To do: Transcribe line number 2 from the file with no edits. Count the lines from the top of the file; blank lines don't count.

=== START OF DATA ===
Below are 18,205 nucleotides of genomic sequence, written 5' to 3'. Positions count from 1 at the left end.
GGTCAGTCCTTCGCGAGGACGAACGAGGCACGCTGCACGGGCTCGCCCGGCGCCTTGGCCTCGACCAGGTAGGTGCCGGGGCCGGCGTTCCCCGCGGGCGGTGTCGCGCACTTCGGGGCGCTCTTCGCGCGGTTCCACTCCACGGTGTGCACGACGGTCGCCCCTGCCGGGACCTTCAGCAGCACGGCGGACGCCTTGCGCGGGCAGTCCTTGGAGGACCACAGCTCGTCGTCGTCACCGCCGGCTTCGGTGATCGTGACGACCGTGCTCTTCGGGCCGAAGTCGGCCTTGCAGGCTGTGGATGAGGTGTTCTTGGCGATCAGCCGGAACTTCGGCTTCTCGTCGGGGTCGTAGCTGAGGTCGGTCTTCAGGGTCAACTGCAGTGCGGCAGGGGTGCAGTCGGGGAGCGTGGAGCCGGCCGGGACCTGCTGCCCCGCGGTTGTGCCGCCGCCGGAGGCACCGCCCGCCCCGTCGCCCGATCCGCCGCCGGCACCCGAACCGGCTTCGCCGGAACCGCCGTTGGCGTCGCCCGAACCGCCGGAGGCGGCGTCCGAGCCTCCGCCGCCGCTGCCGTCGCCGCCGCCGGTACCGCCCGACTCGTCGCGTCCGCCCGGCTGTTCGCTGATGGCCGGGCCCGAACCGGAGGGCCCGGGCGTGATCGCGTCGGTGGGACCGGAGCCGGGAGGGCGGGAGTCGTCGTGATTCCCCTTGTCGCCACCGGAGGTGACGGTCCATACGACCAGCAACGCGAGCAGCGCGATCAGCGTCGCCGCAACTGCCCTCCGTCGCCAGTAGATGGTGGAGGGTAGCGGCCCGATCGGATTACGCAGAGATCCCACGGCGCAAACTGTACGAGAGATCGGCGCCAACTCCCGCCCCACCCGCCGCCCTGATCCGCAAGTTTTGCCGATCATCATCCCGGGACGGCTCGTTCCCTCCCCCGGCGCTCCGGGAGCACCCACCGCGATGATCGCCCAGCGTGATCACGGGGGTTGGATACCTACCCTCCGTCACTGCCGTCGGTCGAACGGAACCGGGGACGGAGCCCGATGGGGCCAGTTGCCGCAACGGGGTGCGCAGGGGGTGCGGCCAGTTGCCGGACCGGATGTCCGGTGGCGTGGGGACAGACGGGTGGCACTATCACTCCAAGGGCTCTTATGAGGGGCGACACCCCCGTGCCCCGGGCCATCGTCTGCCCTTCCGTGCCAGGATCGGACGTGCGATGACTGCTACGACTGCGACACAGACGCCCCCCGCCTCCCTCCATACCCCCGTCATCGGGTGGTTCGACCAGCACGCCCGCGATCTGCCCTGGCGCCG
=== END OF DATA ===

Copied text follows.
GGTCAGTCCTTCGCGAGGACGAACGAGGCACGCTGCACGGGCTCGCCCGGCGCCTTGGCCTCGACCAGGTAGGTGCCGGGGCCGGCGTTCCCCGCGGGCGGTGTCGCGCACTTCGGGGCGCTCTTCGCGCGGTTCCACTCCACGGTGTGCACGACGGTCGCCCCTGCCGGGACCTTCAGCAGCACGGCGGACGCCTTGCGCGGGCAGTCCTTGGAGGACCACAGCTCGTCGTCGTCACCGCCGGCTTCGGTGATCGTGACGACCGTGCTCTTCGGGCCGAAGTCGGCCTTGCAGGCTGTGGATGAGGTGTTCTTGGCGATCAGCCGGAACTTCGGCTTCTCGTCGGGGTCGTAGCTGAGGTCGGTCTTCAGGGTCAACTGCAGTGCGGCAGGGGTGCAGTCGGGGAGCGTGGAGCCGGCCGGGACCTGCTGCCCCGCGGTTGTGCCGCCGCCGGAGGCACCGCCCGCCCCGTCGCCCGATCCGCCGCCGGCACCCGAACCGGCTTCGCCGGAACCGCCGTTGGCGTCGCCCGAACCGCCGGAGGCGGCGTCCGAGCCTCCGCCGCCGCTGCCGTCGCCGCCGCCGGTACCGCCCGACTCGTCGCGTCCGCCCGGCTGTTCGCTGATGGCCGGGCCCGAACCGGAGGGCCCGGGCGTGATCGCGTCGGTGGGACCGGAGCCGGGAGGGCGGGAGTCGTCGTGATTCCCCTTGTCGCCACCGGAGGTGACGGTCCATACGACCAGCAACGCGAGCAGCGCGATCAGCGTCGCCGCAACTGCCCTCCGTCGCCAGTAGATGGTGGAGGGTAGCGGCCCGATCGGATTACGCAGAGATCCCACGGCGCAAACTGTACGAGAGATCGGCGCCAACTCCCGCCCCACCCGCCGCCCTGATCCGCAAGTTTTGCCGATCATCATCCCGGGACGGCTCGTTCCCTCCCCCGGCGCTCCGGGAGCACCCACCGCGATGATCGCCCAGCGTGATCACGGGGGTTGGATACCTACCCTCCGTCACTGCCGTCGGTCGAACGGAACCGGGGACGGAGCCCGATGGGGCCAGTTGCCGCAACGGGGTGCGCAGGGGGTGCGGCCAGTTGCCGGACCGGATGTCCGGTGGCGTGGGGACAGACGGGTGGCACTATCACTCCAAGGGCTCTTATGAGGGGCGACACCCCCGTGCCCCGGGCCATCGTCTGCCCTTCCGTGCCAGGATCGGACGTGCGATGACTGCTACGACTGCGACACAGACGCCCCCCGCCTCCCTCCATACCCCCGTCATCGGGTGGTTCGACCAGCACGCCCGCGATCTGCCCTGGCGCCG